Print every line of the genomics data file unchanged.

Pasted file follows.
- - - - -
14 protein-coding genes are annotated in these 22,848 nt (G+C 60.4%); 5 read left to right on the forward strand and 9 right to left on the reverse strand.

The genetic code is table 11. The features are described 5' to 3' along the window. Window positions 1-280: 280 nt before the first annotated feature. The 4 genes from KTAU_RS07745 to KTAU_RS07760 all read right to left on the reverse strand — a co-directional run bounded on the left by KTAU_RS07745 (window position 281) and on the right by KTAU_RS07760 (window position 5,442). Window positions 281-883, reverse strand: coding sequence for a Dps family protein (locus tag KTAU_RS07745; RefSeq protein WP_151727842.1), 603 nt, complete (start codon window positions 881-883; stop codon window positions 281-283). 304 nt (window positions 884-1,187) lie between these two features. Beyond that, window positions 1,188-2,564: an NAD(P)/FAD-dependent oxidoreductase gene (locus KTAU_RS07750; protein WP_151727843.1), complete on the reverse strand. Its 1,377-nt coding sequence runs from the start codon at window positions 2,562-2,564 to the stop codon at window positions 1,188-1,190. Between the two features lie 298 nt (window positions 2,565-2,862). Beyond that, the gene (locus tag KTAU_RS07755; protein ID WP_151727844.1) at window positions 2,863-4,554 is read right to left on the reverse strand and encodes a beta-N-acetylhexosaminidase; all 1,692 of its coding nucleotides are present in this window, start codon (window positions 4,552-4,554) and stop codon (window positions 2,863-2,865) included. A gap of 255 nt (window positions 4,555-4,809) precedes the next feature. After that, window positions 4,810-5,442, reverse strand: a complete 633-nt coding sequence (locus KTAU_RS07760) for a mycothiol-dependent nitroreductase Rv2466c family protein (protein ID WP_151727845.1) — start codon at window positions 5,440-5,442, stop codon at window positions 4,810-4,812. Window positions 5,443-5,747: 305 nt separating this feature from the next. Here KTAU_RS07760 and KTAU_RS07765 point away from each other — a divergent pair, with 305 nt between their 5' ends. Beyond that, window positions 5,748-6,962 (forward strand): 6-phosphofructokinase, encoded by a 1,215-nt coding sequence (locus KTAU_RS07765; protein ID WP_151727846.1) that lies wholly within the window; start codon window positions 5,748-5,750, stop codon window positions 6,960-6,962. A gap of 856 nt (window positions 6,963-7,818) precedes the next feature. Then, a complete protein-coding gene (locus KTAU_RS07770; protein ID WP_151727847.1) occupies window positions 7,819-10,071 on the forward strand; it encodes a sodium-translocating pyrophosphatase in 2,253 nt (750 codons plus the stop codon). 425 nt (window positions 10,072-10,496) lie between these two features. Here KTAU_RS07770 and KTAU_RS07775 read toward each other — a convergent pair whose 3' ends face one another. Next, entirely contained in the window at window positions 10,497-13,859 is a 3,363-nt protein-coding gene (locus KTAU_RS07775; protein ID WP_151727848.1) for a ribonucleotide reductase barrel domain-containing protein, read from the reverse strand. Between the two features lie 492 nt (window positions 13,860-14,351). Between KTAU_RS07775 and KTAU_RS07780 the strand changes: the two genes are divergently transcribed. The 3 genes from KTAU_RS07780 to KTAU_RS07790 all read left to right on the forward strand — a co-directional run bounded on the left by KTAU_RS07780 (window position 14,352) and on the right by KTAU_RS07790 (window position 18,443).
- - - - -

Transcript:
14 protein-coding genes are annotated in these 22,848 nt (G+C 60.4%); 5 read left to right on the forward strand and 9 right to left on the reverse strand.

The genetic code is table 11. The features are described 5' to 3' along the window. Window positions 1-280: 280 nt before the first annotated feature. The 4 genes from KTAU_RS07745 to KTAU_RS07760 all read right to left on the reverse strand — a co-directional run bounded on the left by KTAU_RS07745 (window position 281) and on the right by KTAU_RS07760 (window position 5,442). Window positions 281-883, reverse strand: coding sequence for a Dps family protein (locus tag KTAU_RS07745; RefSeq protein WP_151727842.1), 603 nt, complete (start codon window positions 881-883; stop codon window positions 281-283). 304 nt (window positions 884-1,187) lie between these two features. Beyond that, window positions 1,188-2,564: an NAD(P)/FAD-dependent oxidoreductase gene (locus KTAU_RS07750; protein WP_151727843.1), complete on the reverse strand. Its 1,377-nt coding sequence runs from the start codon at window positions 2,562-2,564 to the stop codon at window positions 1,188-1,190. Between the two features lie 298 nt (window positions 2,565-2,862). Beyond that, the gene (locus tag KTAU_RS07755; protein ID WP_151727844.1) at window positions 2,863-4,554 is read right to left on the reverse strand and encodes a beta-N-acetylhexosaminidase; all 1,692 of its coding nucleotides are present in this window, start codon (window positions 4,552-4,554) and stop codon (window positions 2,863-2,865) included. A gap of 255 nt (window positions 4,555-4,809) precedes the next feature. After that, window positions 4,810-5,442, reverse strand: a complete 633-nt coding sequence (locus KTAU_RS07760) for a mycothiol-dependent nitroreductase Rv2466c family protein (protein ID WP_151727845.1) — start codon at window positions 5,440-5,442, stop codon at window positions 4,810-4,812. Window positions 5,443-5,747: 305 nt separating this feature from the next. Here KTAU_RS07760 and KTAU_RS07765 point away from each other — a divergent pair, with 305 nt between their 5' ends. Beyond that, window positions 5,748-6,962 (forward strand): 6-phosphofructokinase, encoded by a 1,215-nt coding sequence (locus KTAU_RS07765; protein ID WP_151727846.1) that lies wholly within the window; start codon window positions 5,748-5,750, stop codon window positions 6,960-6,962. A gap of 856 nt (window positions 6,963-7,818) precedes the next feature. Then, a complete protein-coding gene (locus KTAU_RS07770; protein ID WP_151727847.1) occupies window positions 7,819-10,071 on the forward strand; it encodes a sodium-translocating pyrophosphatase in 2,253 nt (750 codons plus the stop codon). 425 nt (window positions 10,072-10,496) lie between these two features. Here KTAU_RS07770 and KTAU_RS07775 read toward each other — a convergent pair whose 3' ends face one another. Next, entirely contained in the window at window positions 10,497-13,859 is a 3,363-nt protein-coding gene (locus KTAU_RS07775; protein ID WP_151727848.1) for a ribonucleotide reductase barrel domain-containing protein, read from the reverse strand. Between the two features lie 492 nt (window positions 13,860-14,351). Between KTAU_RS07775 and KTAU_RS07780 the strand changes: the two genes are divergently transcribed. The 3 genes from KTAU_RS07780 to KTAU_RS07790 all read left to right on the forward strand — a co-directional run bounded on the left by KTAU_RS07780 (window position 14,352) and on the right by KTAU_RS07790 (window position 18,443).